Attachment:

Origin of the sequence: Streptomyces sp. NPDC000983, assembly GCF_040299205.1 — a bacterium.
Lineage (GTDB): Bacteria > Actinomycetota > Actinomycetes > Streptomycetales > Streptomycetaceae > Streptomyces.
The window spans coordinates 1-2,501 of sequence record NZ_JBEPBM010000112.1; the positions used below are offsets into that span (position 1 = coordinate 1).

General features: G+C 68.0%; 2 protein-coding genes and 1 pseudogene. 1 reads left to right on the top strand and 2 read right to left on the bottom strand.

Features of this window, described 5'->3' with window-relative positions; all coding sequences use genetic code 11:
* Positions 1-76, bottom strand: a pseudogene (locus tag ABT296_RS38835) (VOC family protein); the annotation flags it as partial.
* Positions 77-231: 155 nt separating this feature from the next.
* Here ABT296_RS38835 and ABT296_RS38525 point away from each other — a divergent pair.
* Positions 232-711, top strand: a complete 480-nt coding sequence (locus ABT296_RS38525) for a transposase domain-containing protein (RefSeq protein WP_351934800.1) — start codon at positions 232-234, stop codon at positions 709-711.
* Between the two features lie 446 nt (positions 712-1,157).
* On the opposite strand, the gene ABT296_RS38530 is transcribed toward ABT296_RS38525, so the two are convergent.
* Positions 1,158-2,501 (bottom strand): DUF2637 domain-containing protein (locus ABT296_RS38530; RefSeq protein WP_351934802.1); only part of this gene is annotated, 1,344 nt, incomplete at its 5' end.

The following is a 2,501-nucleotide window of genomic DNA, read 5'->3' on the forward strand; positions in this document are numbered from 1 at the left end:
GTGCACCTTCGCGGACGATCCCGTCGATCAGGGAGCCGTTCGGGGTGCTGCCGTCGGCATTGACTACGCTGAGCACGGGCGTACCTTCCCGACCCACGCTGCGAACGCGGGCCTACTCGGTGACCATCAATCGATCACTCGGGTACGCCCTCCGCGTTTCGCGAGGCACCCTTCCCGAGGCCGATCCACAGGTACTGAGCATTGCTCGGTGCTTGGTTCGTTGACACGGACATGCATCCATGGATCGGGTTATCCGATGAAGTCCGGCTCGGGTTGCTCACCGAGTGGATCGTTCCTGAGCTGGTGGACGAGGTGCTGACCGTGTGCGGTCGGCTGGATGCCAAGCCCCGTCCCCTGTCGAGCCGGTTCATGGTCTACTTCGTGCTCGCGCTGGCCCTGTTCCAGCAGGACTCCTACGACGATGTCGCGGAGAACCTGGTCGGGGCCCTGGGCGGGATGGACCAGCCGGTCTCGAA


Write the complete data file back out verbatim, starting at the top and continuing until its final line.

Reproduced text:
Origin of the sequence: Streptomyces sp. NPDC000983, assembly GCF_040299205.1 — a bacterium.
Lineage (GTDB): Bacteria > Actinomycetota > Actinomycetes > Streptomycetales > Streptomycetaceae > Streptomyces.
The window spans coordinates 1-2,501 of sequence record NZ_JBEPBM010000112.1; the positions used below are offsets into that span (position 1 = coordinate 1).

General features: G+C 68.0%; 2 protein-coding genes and 1 pseudogene. 1 reads left to right on the top strand and 2 read right to left on the bottom strand.

Features of this window, described 5'->3' with window-relative positions; all coding sequences use genetic code 11:
* Positions 1-76, bottom strand: a pseudogene (locus tag ABT296_RS38835) (VOC family protein); the annotation flags it as partial.
* Positions 77-231: 155 nt separating this feature from the next.
* Here ABT296_RS38835 and ABT296_RS38525 point away from each other — a divergent pair.
* Positions 232-711, top strand: a complete 480-nt coding sequence (locus ABT296_RS38525) for a transposase domain-containing protein (RefSeq protein WP_351934800.1) — start codon at positions 232-234, stop codon at positions 709-711.
* Between the two features lie 446 nt (positions 712-1,157).
* On the opposite strand, the gene ABT296_RS38530 is transcribed toward ABT296_RS38525, so the two are convergent.
* Positions 1,158-2,501 (bottom strand): DUF2637 domain-containing protein (locus ABT296_RS38530; RefSeq protein WP_351934802.1); only part of this gene is annotated, 1,344 nt, incomplete at its 5' end.

The following is a 2,501-nucleotide window of genomic DNA, read 5'->3' on the forward strand; positions in this document are numbered from 1 at the left end:
GTGCACCTTCGCGGACGATCCCGTCGATCAGGGAGCCGTTCGGGGTGCTGCCGTCGGCATTGACTACGCTGAGCACGGGCGTACCTTCCCGACCCACGCTGCGAACGCGGGCCTACTCGGTGACCATCAATCGATCACTCGGGTACGCCCTCCGCGTTTCGCGAGGCACCCTTCCCGAGGCCGATCCACAGGTACTGAGCATTGCTCGGTGCTTGGTTCGTTGACACGGACATGCATCCATGGATCGGGTTATCCGATGAAGTCCGGCTCGGGTTGCTCACCGAGTGGATCGTTCCTGAGCTGGTGGACGAGGTGCTGACCGTGTGCGGTCGGCTGGATGCCAAGCCCCGTCCCCTGTCGAGCCGGTTCATGGTCTACTTCGTGCTCGCGCTGGCCCTGTTCCAGCAGGACTCCTACGACGATGTCGCGGAGAACCTGGTCGGGGCCCTGGGCGGGATGGACCAGCCGGTCTCGAA